The Phillips 66 refinery can seem a maze of tanks, pipes and valves for the uninitiated, even with descriptively named paths like “Diesel Drive” and “Coker Road” showing the way.
Originally built by the U.S. government to process fuel for Allied aircraft during World War II, the plant now is the largest refinery by capacity in the portfolio of Phillips 66, Houston’s biggest Fortune 500 company.
As Phillips 66 officials led a media tour tour this week, crews were preparing the site for the latest addition — a fractionator to separate natural gas liquids into components including ethane, propane and butane.
Those products, in turn, can be used for manufacturing petrochemicals, heating homes and fueling vehicles.
The new fractionator is part of a $3 billion undertaking the company is pursuing at the Brazoria County facility to take advantage of two trends: growing international demand for propane and butane, and a supply of U.S. natural gas liquids that could double by 2020, said, Jim Webster, Phillips 66’s general manager of midstream.
Besides the fractionator, on which construction will begin in a few months, Phillips 66 is reconfiguring its marine terminal 30 miles away in Freeport so it can export the propane and butane the company processes.
The facility now is used to import crude oil and export refined products.
But company officials say they’re tweaking their operations and expanding the facility so it can export 150,000 barrels a day of propane and butane. “We will be able to load a ship in 24 hours and turn it around,” Webster said.
He said the domestic shale boom has produced more natural gas liquids than U.S. demand can absorb. That’s why Phillips 66 is hoping to export butane and propane, known broadly as liquefied petroleum gas.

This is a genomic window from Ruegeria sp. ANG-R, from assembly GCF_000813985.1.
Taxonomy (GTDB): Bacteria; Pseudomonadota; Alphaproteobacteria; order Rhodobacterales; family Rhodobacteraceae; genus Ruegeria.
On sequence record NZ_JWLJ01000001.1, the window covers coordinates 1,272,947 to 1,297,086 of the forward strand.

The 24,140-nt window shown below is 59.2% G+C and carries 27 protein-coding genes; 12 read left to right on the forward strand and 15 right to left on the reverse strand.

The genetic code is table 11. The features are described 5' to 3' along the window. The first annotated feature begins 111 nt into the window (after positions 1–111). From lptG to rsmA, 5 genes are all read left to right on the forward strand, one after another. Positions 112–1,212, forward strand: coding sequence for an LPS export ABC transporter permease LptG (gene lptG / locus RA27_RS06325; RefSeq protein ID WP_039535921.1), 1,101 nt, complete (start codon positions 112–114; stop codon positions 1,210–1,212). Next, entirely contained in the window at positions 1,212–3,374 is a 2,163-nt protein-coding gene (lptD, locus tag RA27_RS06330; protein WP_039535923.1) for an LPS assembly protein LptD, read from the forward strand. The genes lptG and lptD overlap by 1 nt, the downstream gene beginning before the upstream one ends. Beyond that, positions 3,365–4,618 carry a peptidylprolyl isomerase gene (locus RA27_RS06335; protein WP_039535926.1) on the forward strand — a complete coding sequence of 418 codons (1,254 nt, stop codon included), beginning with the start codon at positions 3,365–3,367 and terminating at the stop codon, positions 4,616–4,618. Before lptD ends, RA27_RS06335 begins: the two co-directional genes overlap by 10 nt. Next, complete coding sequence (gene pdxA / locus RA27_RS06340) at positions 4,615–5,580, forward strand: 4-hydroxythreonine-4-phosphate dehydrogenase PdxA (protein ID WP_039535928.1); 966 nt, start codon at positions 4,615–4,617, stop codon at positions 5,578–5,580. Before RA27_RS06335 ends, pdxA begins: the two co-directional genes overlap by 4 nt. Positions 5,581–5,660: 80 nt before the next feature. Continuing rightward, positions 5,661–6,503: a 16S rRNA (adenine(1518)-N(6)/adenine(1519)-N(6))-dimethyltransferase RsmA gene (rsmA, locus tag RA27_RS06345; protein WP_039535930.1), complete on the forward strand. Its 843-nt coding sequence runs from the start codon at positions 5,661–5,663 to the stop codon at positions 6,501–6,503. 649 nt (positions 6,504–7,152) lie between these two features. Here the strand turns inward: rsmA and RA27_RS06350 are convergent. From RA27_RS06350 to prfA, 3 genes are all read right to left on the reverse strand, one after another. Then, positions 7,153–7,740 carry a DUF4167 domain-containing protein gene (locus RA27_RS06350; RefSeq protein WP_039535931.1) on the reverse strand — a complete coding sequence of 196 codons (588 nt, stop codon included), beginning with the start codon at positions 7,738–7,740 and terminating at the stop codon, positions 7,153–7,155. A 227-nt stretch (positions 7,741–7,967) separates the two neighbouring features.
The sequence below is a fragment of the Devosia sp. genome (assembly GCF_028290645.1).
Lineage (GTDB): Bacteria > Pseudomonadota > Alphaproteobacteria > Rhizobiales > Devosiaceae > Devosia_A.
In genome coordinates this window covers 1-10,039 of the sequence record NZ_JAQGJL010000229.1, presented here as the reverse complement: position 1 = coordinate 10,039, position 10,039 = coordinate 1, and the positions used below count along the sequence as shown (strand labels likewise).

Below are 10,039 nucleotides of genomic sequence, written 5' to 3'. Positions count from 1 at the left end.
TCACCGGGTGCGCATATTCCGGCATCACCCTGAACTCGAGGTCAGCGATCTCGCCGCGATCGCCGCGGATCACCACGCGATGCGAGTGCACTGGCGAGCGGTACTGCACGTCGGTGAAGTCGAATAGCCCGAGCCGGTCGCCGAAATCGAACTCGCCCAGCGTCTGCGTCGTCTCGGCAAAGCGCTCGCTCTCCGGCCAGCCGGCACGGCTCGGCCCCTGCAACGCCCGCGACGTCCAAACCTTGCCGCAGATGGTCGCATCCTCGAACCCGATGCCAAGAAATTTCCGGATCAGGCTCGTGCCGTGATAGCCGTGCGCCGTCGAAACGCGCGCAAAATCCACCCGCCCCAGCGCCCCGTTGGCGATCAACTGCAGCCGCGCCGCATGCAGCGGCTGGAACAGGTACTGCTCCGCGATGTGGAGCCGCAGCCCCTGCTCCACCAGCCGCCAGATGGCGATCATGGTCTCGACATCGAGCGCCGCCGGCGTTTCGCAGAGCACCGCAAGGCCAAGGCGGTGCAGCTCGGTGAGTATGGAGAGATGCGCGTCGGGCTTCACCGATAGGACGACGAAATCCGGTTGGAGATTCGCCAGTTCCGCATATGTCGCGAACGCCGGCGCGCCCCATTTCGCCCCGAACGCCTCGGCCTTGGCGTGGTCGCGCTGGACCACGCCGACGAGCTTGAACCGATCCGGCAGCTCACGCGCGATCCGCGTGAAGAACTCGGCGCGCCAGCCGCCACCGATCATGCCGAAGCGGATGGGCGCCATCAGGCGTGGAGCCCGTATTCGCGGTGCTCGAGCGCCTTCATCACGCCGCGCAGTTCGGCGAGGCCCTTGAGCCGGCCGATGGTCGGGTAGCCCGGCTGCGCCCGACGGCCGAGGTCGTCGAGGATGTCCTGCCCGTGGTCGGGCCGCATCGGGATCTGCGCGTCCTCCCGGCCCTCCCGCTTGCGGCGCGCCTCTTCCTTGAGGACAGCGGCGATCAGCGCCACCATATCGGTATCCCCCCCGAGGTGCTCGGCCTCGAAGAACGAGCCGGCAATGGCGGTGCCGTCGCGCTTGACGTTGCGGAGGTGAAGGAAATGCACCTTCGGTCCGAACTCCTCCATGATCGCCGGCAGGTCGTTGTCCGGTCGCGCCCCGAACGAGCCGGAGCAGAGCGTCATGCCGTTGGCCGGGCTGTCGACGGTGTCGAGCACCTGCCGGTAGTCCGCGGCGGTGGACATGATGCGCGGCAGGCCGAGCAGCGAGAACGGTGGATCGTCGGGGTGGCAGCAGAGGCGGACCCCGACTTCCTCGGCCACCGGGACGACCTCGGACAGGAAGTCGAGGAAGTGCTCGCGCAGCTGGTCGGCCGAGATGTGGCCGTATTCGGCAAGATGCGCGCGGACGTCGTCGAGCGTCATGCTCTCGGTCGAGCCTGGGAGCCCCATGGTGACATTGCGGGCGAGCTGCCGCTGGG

“The thing that’s happening in the U.S. with the shale development is we’re creating this huge surplus of LPG, particularly propane,” said Tom Manning, senior director at the research firm IHS, which is hosting an international LPG conference in Houston next week. “We don’t have a big enough, growing market to accommodate the LPG.”
But, he added, the demand for liquefied petroleum gas around the world keeps going up.
Customers in China and India are looking to continue using it as a source for heating and transportation fuel, as well as a less expensive ingredient for petrochemical manufacturing.
Earlier this month, the Chinese energy company Sinopec announced it had entered into a long-term contract to buy liquefied petroleum gas from Phillips 66. The companies didn’t disclose the value of the deal or volume of products involved.
Chris Chandler, Phillips 66’s general manager of natural gas liquids, was coy about other potential liquefied petroleum gas customers. “We’re looking at a variety of options,” he said. “We’re considering all markets, both domestic and international.”
Phillips is by no means new to the business of natural gas liquids, and it has a stake in several fractionators already. But the expansions in Old Ocean and Freeport are significant for the company. The new fractionator will be the first one Phillips 66 wholly owns and operates; the propane and butane it ships will be its first exports of those products.
The fractionator is scheduled to come online in the second half of 2015, and the export terminal should be ready a year later, though company officials noted they still need several permits before either of the big projects can get under way.
Phillips 66 isn’t alone. Several other players want to profit from the shale boom’s growing volume of natural gas liquids.
Marissa Anderson, a natural gas liquids analyst with Bentek Energy, said the U.S. has the capacity to export about 400,000 barrels of liquefied natural gas per day. Based on companies’ announcements so far, that could rise to 1.5 million barrels per day by 2016, she said. The new capacity from Phillips 66 would represent about 10 percent of that total.
Enterprise Products Partners last month announced plans for expanded liquefied petroleum gas export capacity at the Houston Ship Channel. Kinder Morgan Energy Partners and Targa Resources announced plans in December to build new natural gas liquid fractionation facilities in Mont Belvieu, about 30 miles east of Houston.
“It’s a very exciting time,” said Webster, the Phillips 66 midstream executive. “This whole shale renaissance is just impacting the entire hydrocarbon chain.”